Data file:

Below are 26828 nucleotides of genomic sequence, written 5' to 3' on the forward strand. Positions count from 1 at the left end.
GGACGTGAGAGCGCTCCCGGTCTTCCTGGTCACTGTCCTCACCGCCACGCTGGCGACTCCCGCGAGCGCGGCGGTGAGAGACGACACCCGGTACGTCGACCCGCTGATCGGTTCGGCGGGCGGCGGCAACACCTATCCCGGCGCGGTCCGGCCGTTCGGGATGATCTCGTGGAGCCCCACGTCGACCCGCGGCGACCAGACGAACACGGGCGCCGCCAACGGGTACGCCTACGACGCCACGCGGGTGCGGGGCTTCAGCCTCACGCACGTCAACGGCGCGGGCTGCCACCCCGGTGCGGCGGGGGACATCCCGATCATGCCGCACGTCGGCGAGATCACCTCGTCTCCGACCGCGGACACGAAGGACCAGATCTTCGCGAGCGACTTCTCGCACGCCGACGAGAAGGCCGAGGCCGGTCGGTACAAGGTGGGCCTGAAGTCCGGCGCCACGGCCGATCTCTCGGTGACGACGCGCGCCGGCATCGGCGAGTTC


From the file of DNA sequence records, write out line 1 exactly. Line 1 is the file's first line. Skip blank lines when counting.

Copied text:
Below are 26828 nucleotides of genomic sequence, written 5' to 3' on the forward strand. Positions count from 1 at the left end.